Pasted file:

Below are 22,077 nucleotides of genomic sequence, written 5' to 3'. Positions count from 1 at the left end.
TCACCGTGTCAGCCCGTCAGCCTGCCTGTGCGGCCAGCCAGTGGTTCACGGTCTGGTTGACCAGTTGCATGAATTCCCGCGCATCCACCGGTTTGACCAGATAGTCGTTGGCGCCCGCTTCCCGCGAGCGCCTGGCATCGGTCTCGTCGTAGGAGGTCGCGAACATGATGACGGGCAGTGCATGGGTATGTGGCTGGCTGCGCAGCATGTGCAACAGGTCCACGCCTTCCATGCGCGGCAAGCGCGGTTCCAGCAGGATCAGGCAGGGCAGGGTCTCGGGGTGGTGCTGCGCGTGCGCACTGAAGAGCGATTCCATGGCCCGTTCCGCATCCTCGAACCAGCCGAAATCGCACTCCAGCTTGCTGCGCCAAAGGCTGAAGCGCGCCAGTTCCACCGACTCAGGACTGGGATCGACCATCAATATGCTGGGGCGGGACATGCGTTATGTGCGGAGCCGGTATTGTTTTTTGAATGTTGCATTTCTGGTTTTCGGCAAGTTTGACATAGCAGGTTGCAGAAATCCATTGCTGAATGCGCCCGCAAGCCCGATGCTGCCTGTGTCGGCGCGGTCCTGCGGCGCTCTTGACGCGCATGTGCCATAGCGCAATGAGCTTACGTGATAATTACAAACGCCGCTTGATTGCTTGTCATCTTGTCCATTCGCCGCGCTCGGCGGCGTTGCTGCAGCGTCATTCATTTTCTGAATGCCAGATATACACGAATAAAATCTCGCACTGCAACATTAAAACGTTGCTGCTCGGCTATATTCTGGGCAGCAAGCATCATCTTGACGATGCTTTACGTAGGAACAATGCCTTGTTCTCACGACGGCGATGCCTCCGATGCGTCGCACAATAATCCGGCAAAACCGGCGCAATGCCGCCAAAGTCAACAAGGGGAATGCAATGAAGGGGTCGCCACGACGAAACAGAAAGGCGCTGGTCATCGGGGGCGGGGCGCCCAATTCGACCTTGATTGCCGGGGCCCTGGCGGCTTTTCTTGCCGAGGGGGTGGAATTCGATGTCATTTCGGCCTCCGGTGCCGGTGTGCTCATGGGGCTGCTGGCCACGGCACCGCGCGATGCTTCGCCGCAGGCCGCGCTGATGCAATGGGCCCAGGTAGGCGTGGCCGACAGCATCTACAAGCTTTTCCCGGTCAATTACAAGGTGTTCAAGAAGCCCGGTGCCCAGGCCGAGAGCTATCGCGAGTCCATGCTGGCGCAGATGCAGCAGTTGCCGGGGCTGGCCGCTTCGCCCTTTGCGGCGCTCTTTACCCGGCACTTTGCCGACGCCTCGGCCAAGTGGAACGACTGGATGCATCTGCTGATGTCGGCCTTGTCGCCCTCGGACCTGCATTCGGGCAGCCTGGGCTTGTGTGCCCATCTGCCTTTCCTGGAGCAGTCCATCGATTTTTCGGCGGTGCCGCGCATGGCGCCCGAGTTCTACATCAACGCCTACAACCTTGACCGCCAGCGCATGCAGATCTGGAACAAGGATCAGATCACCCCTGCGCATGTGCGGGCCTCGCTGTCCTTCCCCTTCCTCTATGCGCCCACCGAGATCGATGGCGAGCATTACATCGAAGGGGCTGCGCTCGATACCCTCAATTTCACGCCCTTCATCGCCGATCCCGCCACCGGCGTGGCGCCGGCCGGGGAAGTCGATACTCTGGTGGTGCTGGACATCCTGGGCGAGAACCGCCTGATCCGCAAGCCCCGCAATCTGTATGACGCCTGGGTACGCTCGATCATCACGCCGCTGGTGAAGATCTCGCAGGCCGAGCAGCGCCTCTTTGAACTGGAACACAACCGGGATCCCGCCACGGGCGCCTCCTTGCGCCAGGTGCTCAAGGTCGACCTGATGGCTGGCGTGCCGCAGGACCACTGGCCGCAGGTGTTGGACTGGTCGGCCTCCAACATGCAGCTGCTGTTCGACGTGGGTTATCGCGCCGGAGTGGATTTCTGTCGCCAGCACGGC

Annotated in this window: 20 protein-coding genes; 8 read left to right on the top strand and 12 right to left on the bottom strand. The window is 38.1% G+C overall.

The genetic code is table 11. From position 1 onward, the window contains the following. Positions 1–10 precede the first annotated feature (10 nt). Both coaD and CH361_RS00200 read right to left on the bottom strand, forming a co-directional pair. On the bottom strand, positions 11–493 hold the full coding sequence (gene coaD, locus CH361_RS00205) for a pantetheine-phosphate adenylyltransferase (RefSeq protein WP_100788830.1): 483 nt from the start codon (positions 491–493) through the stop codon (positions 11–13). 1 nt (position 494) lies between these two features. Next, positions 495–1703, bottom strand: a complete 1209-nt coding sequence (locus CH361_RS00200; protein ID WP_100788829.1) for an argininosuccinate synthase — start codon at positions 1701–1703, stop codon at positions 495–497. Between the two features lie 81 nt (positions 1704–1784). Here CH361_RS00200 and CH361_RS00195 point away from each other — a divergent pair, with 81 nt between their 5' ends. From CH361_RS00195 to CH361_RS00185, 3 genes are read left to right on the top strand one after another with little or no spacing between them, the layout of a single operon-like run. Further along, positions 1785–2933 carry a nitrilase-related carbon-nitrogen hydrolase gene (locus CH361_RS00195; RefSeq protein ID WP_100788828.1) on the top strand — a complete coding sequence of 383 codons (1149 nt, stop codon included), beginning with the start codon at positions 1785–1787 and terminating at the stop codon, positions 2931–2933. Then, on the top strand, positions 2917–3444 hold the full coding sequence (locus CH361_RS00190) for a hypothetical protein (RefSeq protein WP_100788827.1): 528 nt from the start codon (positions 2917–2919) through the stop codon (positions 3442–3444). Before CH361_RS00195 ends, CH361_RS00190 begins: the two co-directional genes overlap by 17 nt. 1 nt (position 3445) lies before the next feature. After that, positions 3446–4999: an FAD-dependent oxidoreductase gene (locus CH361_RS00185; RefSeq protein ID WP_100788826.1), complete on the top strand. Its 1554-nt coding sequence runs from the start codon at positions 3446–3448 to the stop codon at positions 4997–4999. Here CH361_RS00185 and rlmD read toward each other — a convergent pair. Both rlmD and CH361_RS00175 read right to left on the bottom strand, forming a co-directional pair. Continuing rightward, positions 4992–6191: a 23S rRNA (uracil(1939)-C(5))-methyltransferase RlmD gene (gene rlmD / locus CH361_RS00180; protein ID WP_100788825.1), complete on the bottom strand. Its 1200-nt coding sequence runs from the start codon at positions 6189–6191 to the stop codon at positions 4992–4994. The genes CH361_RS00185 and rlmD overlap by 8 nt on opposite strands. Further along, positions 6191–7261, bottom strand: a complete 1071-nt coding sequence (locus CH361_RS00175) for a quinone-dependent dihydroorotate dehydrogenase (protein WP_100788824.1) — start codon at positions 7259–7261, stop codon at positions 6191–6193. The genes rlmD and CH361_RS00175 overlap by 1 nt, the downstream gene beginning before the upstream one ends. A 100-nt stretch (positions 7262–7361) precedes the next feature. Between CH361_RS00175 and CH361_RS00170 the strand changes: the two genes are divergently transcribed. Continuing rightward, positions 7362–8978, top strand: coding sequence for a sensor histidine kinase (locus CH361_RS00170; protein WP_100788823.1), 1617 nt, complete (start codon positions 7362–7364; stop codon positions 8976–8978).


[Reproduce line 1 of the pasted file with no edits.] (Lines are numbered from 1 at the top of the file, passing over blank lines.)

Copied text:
Below are 22,077 nucleotides of genomic sequence, written 5' to 3'. Positions count from 1 at the left end.